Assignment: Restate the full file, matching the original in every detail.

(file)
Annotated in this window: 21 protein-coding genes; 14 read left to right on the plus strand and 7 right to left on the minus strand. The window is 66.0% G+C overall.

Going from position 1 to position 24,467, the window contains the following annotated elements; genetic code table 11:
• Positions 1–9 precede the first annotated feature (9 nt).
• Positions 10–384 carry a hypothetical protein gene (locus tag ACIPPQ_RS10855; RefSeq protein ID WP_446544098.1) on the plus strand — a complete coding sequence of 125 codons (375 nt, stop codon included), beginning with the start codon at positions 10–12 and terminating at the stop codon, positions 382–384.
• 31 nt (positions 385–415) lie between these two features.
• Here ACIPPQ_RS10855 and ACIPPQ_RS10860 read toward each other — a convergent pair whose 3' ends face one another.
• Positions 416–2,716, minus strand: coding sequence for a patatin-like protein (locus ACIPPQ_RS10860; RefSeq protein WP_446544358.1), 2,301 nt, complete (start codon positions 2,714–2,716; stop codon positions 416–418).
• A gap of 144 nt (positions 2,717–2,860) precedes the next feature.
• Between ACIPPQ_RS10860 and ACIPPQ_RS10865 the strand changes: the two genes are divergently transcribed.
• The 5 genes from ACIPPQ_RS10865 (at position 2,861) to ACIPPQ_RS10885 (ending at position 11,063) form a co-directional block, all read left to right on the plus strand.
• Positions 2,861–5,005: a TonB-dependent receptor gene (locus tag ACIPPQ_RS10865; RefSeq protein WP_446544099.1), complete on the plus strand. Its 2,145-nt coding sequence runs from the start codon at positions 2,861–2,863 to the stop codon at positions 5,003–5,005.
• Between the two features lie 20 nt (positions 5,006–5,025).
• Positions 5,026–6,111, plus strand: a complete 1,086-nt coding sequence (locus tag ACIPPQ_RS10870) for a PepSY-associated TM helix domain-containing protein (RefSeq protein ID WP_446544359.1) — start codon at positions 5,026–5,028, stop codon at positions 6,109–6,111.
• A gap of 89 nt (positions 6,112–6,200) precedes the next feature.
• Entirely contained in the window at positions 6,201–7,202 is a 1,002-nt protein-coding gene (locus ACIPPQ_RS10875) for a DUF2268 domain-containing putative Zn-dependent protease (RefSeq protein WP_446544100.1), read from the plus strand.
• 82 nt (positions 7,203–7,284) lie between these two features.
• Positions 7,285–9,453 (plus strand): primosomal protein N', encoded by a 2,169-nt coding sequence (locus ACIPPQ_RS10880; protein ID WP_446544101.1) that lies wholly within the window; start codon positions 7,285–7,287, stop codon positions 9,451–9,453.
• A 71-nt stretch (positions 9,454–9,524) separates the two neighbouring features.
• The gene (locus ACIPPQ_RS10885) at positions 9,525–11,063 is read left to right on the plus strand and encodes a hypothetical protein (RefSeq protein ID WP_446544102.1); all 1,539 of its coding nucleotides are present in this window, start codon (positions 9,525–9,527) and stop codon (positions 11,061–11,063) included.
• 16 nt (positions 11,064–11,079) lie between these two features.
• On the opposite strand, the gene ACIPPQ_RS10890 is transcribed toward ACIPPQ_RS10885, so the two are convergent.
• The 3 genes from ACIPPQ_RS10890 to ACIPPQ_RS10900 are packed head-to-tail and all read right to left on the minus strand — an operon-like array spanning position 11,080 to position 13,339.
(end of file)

Annotated in this window: 21 protein-coding genes; 14 read left to right on the plus strand and 7 right to left on the minus strand. The window is 66.0% G+C overall.

Going from position 1 to position 24,467, the window contains the following annotated elements; genetic code table 11:
• Positions 1–9 precede the first annotated feature (9 nt).
• Positions 10–384 carry a hypothetical protein gene (locus tag ACIPPQ_RS10855; RefSeq protein ID WP_446544098.1) on the plus strand — a complete coding sequence of 125 codons (375 nt, stop codon included), beginning with the start codon at positions 10–12 and terminating at the stop codon, positions 382–384.
• 31 nt (positions 385–415) lie between these two features.
• Here ACIPPQ_RS10855 and ACIPPQ_RS10860 read toward each other — a convergent pair whose 3' ends face one another.
• Positions 416–2,716, minus strand: coding sequence for a patatin-like protein (locus ACIPPQ_RS10860; RefSeq protein WP_446544358.1), 2,301 nt, complete (start codon positions 2,714–2,716; stop codon positions 416–418).
• A gap of 144 nt (positions 2,717–2,860) precedes the next feature.
• Between ACIPPQ_RS10860 and ACIPPQ_RS10865 the strand changes: the two genes are divergently transcribed.
• The 5 genes from ACIPPQ_RS10865 (at position 2,861) to ACIPPQ_RS10885 (ending at position 11,063) form a co-directional block, all read left to right on the plus strand.
• Positions 2,861–5,005: a TonB-dependent receptor gene (locus tag ACIPPQ_RS10865; RefSeq protein WP_446544099.1), complete on the plus strand. Its 2,145-nt coding sequence runs from the start codon at positions 2,861–2,863 to the stop codon at positions 5,003–5,005.
• Between the two features lie 20 nt (positions 5,006–5,025).
• Positions 5,026–6,111, plus strand: a complete 1,086-nt coding sequence (locus tag ACIPPQ_RS10870) for a PepSY-associated TM helix domain-containing protein (RefSeq protein ID WP_446544359.1) — start codon at positions 5,026–5,028, stop codon at positions 6,109–6,111.
• A gap of 89 nt (positions 6,112–6,200) precedes the next feature.
• Entirely contained in the window at positions 6,201–7,202 is a 1,002-nt protein-coding gene (locus ACIPPQ_RS10875) for a DUF2268 domain-containing putative Zn-dependent protease (RefSeq protein WP_446544100.1), read from the plus strand.
• 82 nt (positions 7,203–7,284) lie between these two features.
• Positions 7,285–9,453 (plus strand): primosomal protein N', encoded by a 2,169-nt coding sequence (locus ACIPPQ_RS10880; protein ID WP_446544101.1) that lies wholly within the window; start codon positions 7,285–7,287, stop codon positions 9,451–9,453.
• A 71-nt stretch (positions 9,454–9,524) separates the two neighbouring features.
• The gene (locus ACIPPQ_RS10885) at positions 9,525–11,063 is read left to right on the plus strand and encodes a hypothetical protein (RefSeq protein ID WP_446544102.1); all 1,539 of its coding nucleotides are present in this window, start codon (positions 9,525–9,527) and stop codon (positions 11,061–11,063) included.
• 16 nt (positions 11,064–11,079) lie between these two features.
• On the opposite strand, the gene ACIPPQ_RS10890 is transcribed toward ACIPPQ_RS10885, so the two are convergent.
• The 3 genes from ACIPPQ_RS10890 to ACIPPQ_RS10900 are packed head-to-tail and all read right to left on the minus strand — an operon-like array spanning position 11,080 to position 13,339.